The truth is (or seems to be) is that the world is full of all types of people, some who are to be trusted and some who are not. Trustworthy and healthy and decent people give us a legitimate reason to have faith in relationships. Unhealthy and untrustworthy and wounded people give us a legitimate cause to be wary of *some* people and to be a bit standoffish or suspicious about relationships. It’s very difficult to really know oneself or others unless we’ve seen how they act in difficult times (M.L.King Jr. said something much the same). And most of us don’t really know those closest to us, let alone ourselves. We go through life half-awake living behind masks, interacting with others who are also half-awake and playing roles, chasing after the wind in one way or another.

    I suppose a basic question to be asked and explored is: In relationships is trust to be earned or given or a bit of both?

    I suspect the answer is both. The world does have is share of pretenders, wolves in sheep clothing, people who are Machiavellian, people who are wounded but cover it over fairly well (at least initially when meeting someone new). But the world also has those who are genuine, well-meaning, fairly healthy, decent and kind-hearted and who don’t want to hurt others or take advantage of them. And then the world has plenty of people who are somewhere in between, a mix of both, capable of both, and not yet committed to being one way or the other, but who are leading fairly unexamined lives.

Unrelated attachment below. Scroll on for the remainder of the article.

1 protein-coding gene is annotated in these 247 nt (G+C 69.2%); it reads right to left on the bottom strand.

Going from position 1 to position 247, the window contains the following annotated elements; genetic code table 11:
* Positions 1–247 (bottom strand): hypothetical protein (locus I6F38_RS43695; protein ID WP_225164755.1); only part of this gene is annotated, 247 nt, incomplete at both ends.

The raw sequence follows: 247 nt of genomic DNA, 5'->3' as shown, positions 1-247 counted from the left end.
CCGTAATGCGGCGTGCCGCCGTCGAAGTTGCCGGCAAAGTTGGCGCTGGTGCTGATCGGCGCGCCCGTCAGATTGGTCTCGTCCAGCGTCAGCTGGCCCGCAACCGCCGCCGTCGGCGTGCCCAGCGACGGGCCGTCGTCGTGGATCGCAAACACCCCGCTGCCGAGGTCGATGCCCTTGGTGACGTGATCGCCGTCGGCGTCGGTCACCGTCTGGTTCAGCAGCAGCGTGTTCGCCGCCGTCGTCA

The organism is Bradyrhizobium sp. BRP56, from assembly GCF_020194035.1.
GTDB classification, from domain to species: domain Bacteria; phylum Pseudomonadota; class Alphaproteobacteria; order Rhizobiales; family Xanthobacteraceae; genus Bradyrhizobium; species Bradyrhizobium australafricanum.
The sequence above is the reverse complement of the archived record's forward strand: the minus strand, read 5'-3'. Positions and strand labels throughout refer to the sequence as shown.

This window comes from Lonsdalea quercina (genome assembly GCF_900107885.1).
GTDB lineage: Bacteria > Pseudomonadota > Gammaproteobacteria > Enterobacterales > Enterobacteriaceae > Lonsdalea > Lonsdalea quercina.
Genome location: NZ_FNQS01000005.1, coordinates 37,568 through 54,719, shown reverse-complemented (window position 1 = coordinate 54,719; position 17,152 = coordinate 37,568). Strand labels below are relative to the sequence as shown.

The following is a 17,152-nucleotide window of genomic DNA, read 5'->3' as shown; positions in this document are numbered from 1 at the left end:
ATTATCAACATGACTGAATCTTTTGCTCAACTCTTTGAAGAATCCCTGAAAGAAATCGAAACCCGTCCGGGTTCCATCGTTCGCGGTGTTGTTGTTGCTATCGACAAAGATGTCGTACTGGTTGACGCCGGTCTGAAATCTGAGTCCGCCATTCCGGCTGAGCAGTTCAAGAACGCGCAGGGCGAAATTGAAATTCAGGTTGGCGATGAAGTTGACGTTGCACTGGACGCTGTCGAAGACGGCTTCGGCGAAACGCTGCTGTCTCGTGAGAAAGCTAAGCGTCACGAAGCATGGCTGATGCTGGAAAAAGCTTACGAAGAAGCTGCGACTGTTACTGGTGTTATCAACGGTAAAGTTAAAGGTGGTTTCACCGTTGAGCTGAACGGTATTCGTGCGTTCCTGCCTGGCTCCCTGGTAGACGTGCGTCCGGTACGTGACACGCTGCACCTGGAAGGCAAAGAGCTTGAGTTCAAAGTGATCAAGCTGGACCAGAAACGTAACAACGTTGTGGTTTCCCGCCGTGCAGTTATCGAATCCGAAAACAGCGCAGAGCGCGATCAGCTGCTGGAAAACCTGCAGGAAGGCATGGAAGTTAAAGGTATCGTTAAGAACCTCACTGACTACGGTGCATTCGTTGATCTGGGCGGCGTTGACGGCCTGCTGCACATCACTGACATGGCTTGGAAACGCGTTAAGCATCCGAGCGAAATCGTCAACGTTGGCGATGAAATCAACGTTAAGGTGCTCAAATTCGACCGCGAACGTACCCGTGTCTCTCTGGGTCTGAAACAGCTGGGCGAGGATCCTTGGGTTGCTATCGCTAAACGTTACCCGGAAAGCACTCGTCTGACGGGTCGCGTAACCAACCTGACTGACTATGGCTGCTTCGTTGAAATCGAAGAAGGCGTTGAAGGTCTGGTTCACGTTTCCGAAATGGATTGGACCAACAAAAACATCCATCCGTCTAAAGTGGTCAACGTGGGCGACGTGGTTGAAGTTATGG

Some people, and thus some relationships merit our trust. Other people, and hence, other relationships, merit our distrust or cautiousness.

    • Steve Hauptman

      You’re right, of course. Dysfunction in the family of origin isn’t the only thing that causes someone to lose faith in relationship.

      But I focus on it here for two reasons. Most of my work is with adult children who were damaged in such families, and are learning to connect the dots between their past experiences and their present pains and problems.

      The other reason is the power of those early family experiences to shape perceptions and expectations. Sure, many partners and relationships are untrustworthy, and people get disappointed and hurt all the time. But I find the people who are least able to protect themselves and/or learn from these experiences are those who were trained to see them as normal. It’s like they were hypnotized as kids and have lived ever since in a trance, unable to distinguish healthy from unhealthy, normal from abnormal, love from abuse. These are the codependents most likely to recreate past abusive relationships, or blame themselves for their partner’s bad behavior, or set themselves the impossible task of “fixing” their pathological partner or spouse. The work with such clients is to help them wake up from the trance, understand what really happened to them as kids, and start creating relationships safer and healthier than those they’ve known.

  • Ann

    Thank you, Steve.